Believe In Hope.
Southpaw literally opens on just that, the ‘left hand’ or the ‘south paw’ of boxing champion Billy ‘The Great’ Hope (Jake Gyllenhaal), as he prepares to enter the ring at Madison Square Garden. It turns out that this very same ‘paw’ has lifted Hope from his rough orphanage upbringing and turned him into a prize fighting hero who holds an undefeated record as the World Light Heavyweight Champion, that’s brought with it fame and fortune. But how much more can Billy’s body take? Hope’s beautiful and loving wife Maureen (Rachel McAdams) pleads with him to stop the fighting — or at least take a break — so that he can spend more time with her and their bright daughter, Lelia (Oona Laurence). Billy’s lifelong manager Jordan Mains (Curtis ‘50 Cent’ Jackson) nudges him in a different direction, urging Hope to sign a three-year, three-fight, deal with HBO for a whopping 30 million dollars. Taunted by a cocky young Columbian upstart, Miguel ‘Magic’ Escobar (Miguel Gomez), Billy’s anger and rage issues get the better of him whilst at a charity function, where resulting violence leads to tragedy for Maureen. With the heartbreaking loss of his wife, Hope falls into a self-destructing downward spiral. The descent continues when Hope gets dethroned from the ring which costs him his fortune and custody of his little girl, who is taken by Child Protection Services after Hope is deemed as an unfit parent. Now back at rock bottom, Billy looks to repair his career and win back the trust of his daughter by teaming up with ex-professional boxer and coach Titus ‘Tick’ Wills (Forest Whitaker), who looks to teach the volatile young Hope how to piece together his crumbled life.
There are literally no surprises in Southpaw, a familiar tale of redemption told anew, as the feature doesn’t steer too far from other sporting clichés. Recycling moments from classics such as Rocky (1976) and Raging Bull (1980), director Antoine Fuqua, Training Day (2001), does the best he can with this tired worn-out formula, which plays on the idea of the stereotypical hyper-aggressive male boxer — however, it’s Fuqua’s steady hand that holds the picture from collapsing under the weight of its many genre conventions. Working from an original story by Kurt Sutter, the creator of television’s Sons of Anarchy (2008), Southpaw looks at the world of professional boxing and the hardships of lower-financial class America, infusing traditional melodrama with today’s modern grittiness. Needles to say, the narrative is missing gaps in logic and introduces some interesting concepts but doesn’t fully follow through with any of them; Maureen’s concern that her husband’s career may potentially cause him to become ‘punch-drunk’ is brought in but never referred to again while Billy appears to be at ease when he discovers that his friend and former manager, Jordan, has teamed up with his rival Miguel. Given that Hope loses Maureen to a bullet, it’s also frustrating to note that the screenplay set ups confusion as to whom actually pulled the trigger but never gives us a concrete answer, as the incident is quickly forgotten with the plot shifting gears and moving in another direction. Then there’s the case of Hope’s bankruptcy; we see Billy hand out Rolex watches to his posse and win a pay-per-view match, then see him penniless in about eight weeks time, which seems a little far-fetched if you ask me.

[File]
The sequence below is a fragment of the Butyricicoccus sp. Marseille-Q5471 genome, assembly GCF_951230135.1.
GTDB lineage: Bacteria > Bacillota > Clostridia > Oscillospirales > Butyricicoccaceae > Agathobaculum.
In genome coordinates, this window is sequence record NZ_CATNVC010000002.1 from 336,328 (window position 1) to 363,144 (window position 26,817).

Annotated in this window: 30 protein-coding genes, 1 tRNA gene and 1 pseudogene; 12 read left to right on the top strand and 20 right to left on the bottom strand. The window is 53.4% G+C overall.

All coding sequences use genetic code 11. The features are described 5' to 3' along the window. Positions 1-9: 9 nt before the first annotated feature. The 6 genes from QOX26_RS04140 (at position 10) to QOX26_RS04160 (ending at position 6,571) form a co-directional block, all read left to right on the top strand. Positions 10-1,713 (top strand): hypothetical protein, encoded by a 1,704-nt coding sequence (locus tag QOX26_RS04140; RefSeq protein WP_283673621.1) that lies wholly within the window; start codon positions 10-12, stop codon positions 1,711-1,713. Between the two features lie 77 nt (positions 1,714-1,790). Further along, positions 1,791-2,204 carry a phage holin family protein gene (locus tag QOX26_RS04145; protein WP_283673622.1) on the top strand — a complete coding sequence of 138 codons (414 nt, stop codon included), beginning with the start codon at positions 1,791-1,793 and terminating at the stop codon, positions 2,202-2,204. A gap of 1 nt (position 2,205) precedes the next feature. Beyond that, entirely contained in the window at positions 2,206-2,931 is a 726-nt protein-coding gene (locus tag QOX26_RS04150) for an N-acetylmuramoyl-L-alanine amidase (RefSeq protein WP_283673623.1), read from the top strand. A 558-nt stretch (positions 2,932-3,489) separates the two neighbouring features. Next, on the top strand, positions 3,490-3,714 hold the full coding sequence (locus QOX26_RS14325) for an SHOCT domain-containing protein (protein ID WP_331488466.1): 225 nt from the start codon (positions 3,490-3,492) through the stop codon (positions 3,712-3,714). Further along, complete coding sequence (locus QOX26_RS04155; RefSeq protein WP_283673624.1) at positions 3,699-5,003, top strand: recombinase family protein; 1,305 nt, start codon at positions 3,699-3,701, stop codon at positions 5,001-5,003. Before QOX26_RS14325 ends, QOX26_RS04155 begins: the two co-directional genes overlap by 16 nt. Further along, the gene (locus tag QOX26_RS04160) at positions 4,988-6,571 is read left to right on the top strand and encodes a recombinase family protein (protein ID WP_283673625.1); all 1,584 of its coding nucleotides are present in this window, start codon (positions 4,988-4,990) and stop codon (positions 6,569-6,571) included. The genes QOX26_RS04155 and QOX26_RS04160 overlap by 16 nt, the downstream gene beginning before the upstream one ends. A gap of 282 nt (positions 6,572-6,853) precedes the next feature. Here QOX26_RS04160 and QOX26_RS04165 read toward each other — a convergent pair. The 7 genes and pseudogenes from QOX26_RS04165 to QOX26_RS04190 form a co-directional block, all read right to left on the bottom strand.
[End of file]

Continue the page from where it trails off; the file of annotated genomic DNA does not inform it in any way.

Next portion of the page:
Originally considered as an unofficial follow-up to the movie 8 Mile (2002), the character of Billy Hope and his plunge to the bottom was based on rapper Eminem, who was initially set to star, with his own real-life struggle — the death of his best friend, Proof, and relationship with his daughter Hailie Jade — being the key inspiration for the film’s storyline. When the musician dropped out of the project to focus on an album, Jake Gyllenhaal, Nightcrawler (2014), caught the attention of filmmakers and was signed on to star. Thankfully, Gyllenhaal is impeccable as the ripped Billy Hope, delivering another transformative ‘knock out’ performance, which saves the flick from its moments of patchiness; with a shaved head, prominent ink work, a perennially banged-up mug and 200 pounds of ferocious power, Gyllenhaal — who apparently studied Miguel Cotto’s boxing style in order to develop the character — packs one heck of a punch! It’s hard to honestly imagine anyone else in the part.